November 23, 2001 Features & Images » Feature Story

Whistler Writers 

Write on, Whistler

A burgeoning literary community finds voice in the mountains

Page 4 of 6

He’s not leaving Whistler, but he is moving on to fiction. Currently he is working on short stories and he would like to get published in some recognized magazines.

Vogler is different from the other writers in that Whistler is his home. But he recognizes the qualities which make Whistler a good place for a writer.

"It’s good in that you can step out of the rat race. You can hole up in your cabin and have the time and quiet atmosphere to write."

And what about that money thing?

"Well, a partner with a good job is a real plus," admits Vogler.

Mitch Rhodes agrees.

"It helps to be married to someone with a real job."

Rhodes is the self-published author of a novel called The Worldwide Sexual Adventures of Walter Fayt . He and his wife moved here from Toronto more than three years ago for his wife’s job. The idea for his book had been rattling around in his head for a couple of years and the move to Whistler seemed like the perfect time to write it.

Rhodes says Whistler is an inspiring place to write. "I love being able to look out and see the mountains and pristine forests. I can walk right out of my house and go for a hike."

But he recognizes that he is in a privileged position. "I’m lucky – because of my background, I can afford to live here."

Before turning to writing, Rhodes was a chartered accountant in Toronto. Working in the entertainment industry, he focused on financing and strategic planning. And he put all of his financial skills to work when he started out on his writing project.

"Someone told me, for your first novel, pick the book that will be the easiest to write or the most successful. I picked the book that I thought would be most successful – because it has sex and everyone knows sex sells," laughs Rhodes.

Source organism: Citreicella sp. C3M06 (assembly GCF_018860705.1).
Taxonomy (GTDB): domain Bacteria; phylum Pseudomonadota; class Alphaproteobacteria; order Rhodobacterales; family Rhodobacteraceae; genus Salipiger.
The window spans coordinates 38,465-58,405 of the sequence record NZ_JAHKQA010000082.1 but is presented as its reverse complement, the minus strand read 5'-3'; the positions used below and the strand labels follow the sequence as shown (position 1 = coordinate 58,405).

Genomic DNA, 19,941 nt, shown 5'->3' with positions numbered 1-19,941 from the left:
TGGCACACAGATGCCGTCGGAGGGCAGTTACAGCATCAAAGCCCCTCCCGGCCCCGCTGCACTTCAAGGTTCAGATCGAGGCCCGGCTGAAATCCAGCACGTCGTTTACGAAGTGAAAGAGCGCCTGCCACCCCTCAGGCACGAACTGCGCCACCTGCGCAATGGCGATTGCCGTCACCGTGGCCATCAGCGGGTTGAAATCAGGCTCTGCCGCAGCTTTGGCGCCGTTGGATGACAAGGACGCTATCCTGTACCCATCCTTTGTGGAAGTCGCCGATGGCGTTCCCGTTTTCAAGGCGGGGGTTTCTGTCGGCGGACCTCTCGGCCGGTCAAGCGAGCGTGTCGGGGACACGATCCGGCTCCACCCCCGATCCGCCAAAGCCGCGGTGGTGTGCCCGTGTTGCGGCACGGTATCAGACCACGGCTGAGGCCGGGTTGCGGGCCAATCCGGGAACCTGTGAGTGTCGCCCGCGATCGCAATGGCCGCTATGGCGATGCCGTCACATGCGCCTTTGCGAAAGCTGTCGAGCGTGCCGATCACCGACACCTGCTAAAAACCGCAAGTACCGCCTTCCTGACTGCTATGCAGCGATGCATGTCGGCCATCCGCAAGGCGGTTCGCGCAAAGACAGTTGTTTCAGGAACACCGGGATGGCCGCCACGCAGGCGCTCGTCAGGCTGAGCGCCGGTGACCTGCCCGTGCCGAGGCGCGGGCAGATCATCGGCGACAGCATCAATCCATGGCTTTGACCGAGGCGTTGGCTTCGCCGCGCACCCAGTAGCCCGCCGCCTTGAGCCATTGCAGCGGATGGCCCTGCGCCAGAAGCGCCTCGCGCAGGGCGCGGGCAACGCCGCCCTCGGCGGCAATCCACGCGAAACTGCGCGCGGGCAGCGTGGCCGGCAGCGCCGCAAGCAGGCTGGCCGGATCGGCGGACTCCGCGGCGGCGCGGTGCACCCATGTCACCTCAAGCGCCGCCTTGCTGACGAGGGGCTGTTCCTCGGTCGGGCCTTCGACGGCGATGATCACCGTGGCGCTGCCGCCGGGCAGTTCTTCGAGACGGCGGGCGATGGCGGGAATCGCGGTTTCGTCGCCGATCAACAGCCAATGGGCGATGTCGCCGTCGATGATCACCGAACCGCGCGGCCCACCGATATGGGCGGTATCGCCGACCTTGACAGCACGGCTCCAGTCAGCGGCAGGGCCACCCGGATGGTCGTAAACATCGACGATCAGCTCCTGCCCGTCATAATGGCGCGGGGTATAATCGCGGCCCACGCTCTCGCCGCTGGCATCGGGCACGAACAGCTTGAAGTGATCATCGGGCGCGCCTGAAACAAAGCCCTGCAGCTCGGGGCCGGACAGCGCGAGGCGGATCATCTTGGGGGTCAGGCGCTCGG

Rhodes knew that 70 per cent of novels are purchased by women. He wanted to write a book targeted at men. He figured if the content was quite sexually graphic, it would attract male readers and keep them reading. He sums up the book’s main themes as "sex, travel and philosophy."

Usually it can take years for a book to go from concept to bookstore, but Rhodes was interested in trying something different. He feels that the book industry is antiquated and he wanted to precipitate change. He wanted to shorten the distance between the author and the consumer.

Readers also liked…

  • Sky-high

    Meet the people building North America's most extraordinary hut-to-hut network, the Spearhead Huts
    • Aug 23, 2018

Interactive Map

Today's COVID-19 cases in Canada

Click each province to see the number of confirmed COVID-19 cases, deaths, recovered patients, and tests administered...more.

Latest in Feature Story

  • The Fire that Saved Sun Valley

    A Whistler backcountry skier tours the scorched earth of Central Idaho
    • Apr 3, 2020
  • The power of perseverance

    We're at the forefront of bringing diversity to winter sports. Finally.
    • Mar 29, 2020
  • Walk This Way

    Going with the flow on the cutting edge of neuroscience at X Camp
    • Mar 22, 2020
  • More »

More by Laurie Cooper

  • A Drop in the Ocean

    A Whistler woman's journey into the heart of the refugee crisis
    • Oct 6, 2018
  • Mind Maze

    How young adults are navigating the path to mental health in Whistler
    • Mar 25, 2018
  • Swarmed!

    How Whistler and other global hotspots are dealing with the impacts of overtourism
    • Nov 5, 2017
  • More »

© 1994-2020 Pique Publishing Inc., Glacier Community Media

- Website powered by Foundation